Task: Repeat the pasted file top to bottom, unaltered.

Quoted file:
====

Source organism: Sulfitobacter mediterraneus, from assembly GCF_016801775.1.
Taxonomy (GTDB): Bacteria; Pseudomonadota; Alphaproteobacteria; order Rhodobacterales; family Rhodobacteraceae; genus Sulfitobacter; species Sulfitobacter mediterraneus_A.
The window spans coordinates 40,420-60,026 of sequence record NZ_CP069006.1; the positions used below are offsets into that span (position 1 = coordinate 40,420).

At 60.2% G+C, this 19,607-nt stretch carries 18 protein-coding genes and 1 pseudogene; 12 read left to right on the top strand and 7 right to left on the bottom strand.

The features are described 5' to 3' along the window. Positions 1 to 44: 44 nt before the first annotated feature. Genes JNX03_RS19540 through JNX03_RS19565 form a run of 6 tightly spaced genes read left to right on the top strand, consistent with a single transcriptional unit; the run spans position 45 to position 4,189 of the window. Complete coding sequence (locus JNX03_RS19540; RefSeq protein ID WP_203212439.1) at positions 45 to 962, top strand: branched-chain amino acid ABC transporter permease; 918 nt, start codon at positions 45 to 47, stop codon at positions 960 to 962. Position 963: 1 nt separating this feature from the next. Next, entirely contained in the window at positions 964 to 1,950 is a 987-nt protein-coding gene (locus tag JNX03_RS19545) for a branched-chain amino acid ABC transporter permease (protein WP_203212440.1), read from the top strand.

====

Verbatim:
Source organism: Sulfitobacter mediterraneus, from assembly GCF_016801775.1.
Taxonomy (GTDB): Bacteria; Pseudomonadota; Alphaproteobacteria; order Rhodobacterales; family Rhodobacteraceae; genus Sulfitobacter; species Sulfitobacter mediterraneus_A.
The window spans coordinates 40,420-60,026 of sequence record NZ_CP069006.1; the positions used below are offsets into that span (position 1 = coordinate 40,420).

At 60.2% G+C, this 19,607-nt stretch carries 18 protein-coding genes and 1 pseudogene; 12 read left to right on the top strand and 7 right to left on the bottom strand.

The features are described 5' to 3' along the window. Positions 1 to 44: 44 nt before the first annotated feature. Genes JNX03_RS19540 through JNX03_RS19565 form a run of 6 tightly spaced genes read left to right on the top strand, consistent with a single transcriptional unit; the run spans position 45 to position 4,189 of the window. Complete coding sequence (locus JNX03_RS19540; RefSeq protein ID WP_203212439.1) at positions 45 to 962, top strand: branched-chain amino acid ABC transporter permease; 918 nt, start codon at positions 45 to 47, stop codon at positions 960 to 962. Position 963: 1 nt separating this feature from the next. Next, entirely contained in the window at positions 964 to 1,950 is a 987-nt protein-coding gene (locus tag JNX03_RS19545) for a branched-chain amino acid ABC transporter permease (protein WP_203212440.1), read from the top strand.